Next, we consider whether Petitioner states a mandamus claim against DHS. On its face, the Disclosure Order imposes a mandatory duty on DHS as it directs DHS to disclose responsive records to Petitioner within 30 days. However, Petitioner admits that the Disclosure Order he seeks to enforce is the same order under attack in the Consolidated Appeals, including a cross-petition he filed. Mandamus Pet. at ¶ 2. These Consolidated Appeals were pending at the time he filed the Mandamus Petition. Id. Under these circumstances and applicable law, Petitioner cannot state a claim for mandamus.

(1) Enforceability

The Disclosure Order became an infirm basis for mandamus relief once it was challenged in the Consolidated Appeals. Crockett v. Se. Pa. Transp. Auth. (Pa. Cmwlth., No. 2068 C.D. 2011, filed May 23, 2012), 2012 WL 8700066 (unreported). Two fundamental issues are disputed in the Consolidated Appeals:  (1) whether the rates are records of DHS;  and, (2) whether the rates are public records subject to disclosure under the RTKL. Because the public status of the records is questioned, DHS' alleged mandatory duty of disclosure is not assured. For the same reason, Petitioner's alleged right to relief is unclear.

In Crockett, this Court upheld a trial court's order sustaining preliminary objections to a mandamus petition and dismissing the petition in similar circumstances. Like the instant matter, in Crockett, the local agency's appeal of the final determinations was pending at the time the petitioner filed his mandamus actions to enforce them. The trial court reasoned that since his right to the requested records had not been finally determined, the petitioner could not establish a mandatory duty on the part of the agency to provide access. On that basis, the trial court held the petitioner failed to state a claim. We affirmed.

Petitioner contends Crockett is distinguishable because the agency timely appealed pursuant to Section 1302(a) of the RTKL, 65 P.S. § 67.1302(a). He disclaims the relevance of the Consolidated Appeals because none of the petitions for review complied with Section 1301(a) of the RTKL.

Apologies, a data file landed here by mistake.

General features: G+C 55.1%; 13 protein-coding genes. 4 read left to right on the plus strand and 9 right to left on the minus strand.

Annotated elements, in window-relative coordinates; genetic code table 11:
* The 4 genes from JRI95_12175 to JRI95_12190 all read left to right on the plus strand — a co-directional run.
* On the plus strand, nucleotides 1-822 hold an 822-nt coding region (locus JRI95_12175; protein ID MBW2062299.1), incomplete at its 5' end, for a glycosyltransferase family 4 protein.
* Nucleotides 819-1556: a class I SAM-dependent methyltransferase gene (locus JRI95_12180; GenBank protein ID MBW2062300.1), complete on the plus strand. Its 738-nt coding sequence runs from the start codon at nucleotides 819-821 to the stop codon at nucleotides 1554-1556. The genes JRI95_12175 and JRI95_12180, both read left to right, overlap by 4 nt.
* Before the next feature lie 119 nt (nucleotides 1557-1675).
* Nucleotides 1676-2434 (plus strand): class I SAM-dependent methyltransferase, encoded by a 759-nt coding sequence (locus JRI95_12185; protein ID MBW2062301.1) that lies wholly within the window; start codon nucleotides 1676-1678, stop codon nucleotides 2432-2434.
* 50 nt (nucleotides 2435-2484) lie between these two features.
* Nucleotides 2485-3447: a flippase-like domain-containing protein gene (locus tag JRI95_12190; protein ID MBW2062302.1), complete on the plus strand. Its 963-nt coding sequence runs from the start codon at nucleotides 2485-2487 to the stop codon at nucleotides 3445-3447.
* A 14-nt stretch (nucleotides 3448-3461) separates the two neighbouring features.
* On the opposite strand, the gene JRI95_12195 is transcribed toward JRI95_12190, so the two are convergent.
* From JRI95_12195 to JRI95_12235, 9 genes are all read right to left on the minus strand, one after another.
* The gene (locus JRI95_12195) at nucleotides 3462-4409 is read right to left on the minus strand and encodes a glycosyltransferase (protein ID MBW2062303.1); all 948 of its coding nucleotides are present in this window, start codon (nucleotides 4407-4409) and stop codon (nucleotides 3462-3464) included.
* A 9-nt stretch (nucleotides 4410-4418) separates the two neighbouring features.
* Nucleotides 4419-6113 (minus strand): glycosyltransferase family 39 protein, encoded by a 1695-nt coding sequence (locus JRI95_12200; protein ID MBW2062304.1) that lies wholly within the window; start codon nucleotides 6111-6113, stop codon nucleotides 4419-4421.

Section 1301(a) provides the general rule for judicial review of access disputes involving Commonwealth agencies. In pertinent part, it states:

Within 30 days of the mailing date of the final determination of the appeals officer ․ issued under [S]ection 1101(b) or the date a request for access is deemed denied, a requester or the agency may file a petition for review or other document as might be required by rule of court with the Commonwealth Court.

65 P.S. § 67.1301(a)(emphasis added).

Petitioner maintains the RTKL only recognizes appeals filed by the requester and the agency. In his view, the timely appeals filed by the Direct–Interest Participants do not qualify. Petitioner notes that his own cross-petition for review was not filed within the requisite 30 days, and that he did not invoke our statutory jurisdiction under Section 1301 of the RTKL.

We decline Petitioner's invitation to construe Section 1301(a) so strictly. We also reject his premise that the failure of the RTKL to expressly contemplate appeals by parties other than a requester or agency renders such appeals less valid.

First, Petitioner's overly-technical reading does not account for the interplay of Section 1301 with court rules. See, e.g., Pa. R.A.P. 1512 (extending appeal deadline for cross-petitions). A court may also extend a statutory appeal period when the circumstances warrant it. Ercolani v. Dep't of Transp., Bureau of Driver Licensing, 922 A.2d 1034, 1037 (Pa. Cmwlth. 2007) (“[a] court may permit a licensee to appeal nunc pro tunc [when] the licensee's failure to file a timely appeal resulted from extraordinary circumstances involving fraud or a breakdown in the administrative or judicial process.”). Moreover, a court possesses the inherent right to employ rules for procedure and practice before it so long as the rules do not conflict with the laws of the Commonwealth or the United States. Appeal of Borough of Churchill, 525 Pa. 80, 575 A.2d 550 (1990).

In construing Chapter 13 of the RTKL, “[w]e presume that the General Assembly does not intend a result that is absurd, impossible of execution, or unreasonable, and that the General Assembly intends the entire statute to be effective and certain.” Bowling v. Office of Open Records, 621 Pa. 133, 75 A.3d 453, 466 (2013). We consider matters of procedure liberally to ensure access to the courts. DeFazio v. Labe, 518 Pa. 390, 543 A.2d 540 (1988);  F & M Schaefer Brewing Co. v. Bd. of Assessm't Appeals of Lehigh Cnty., 93 Pa.Cmwlth. 594, 502 A.2d 310 (1985);  see Pa. R.C.P. No. 126;  Pa. R.A.P. 105(a). Further, it is in the interest of judicial economy and just resolutions to avoid piecemeal litigation. With these principles in mind, we construe Section 1301 of the RTKL.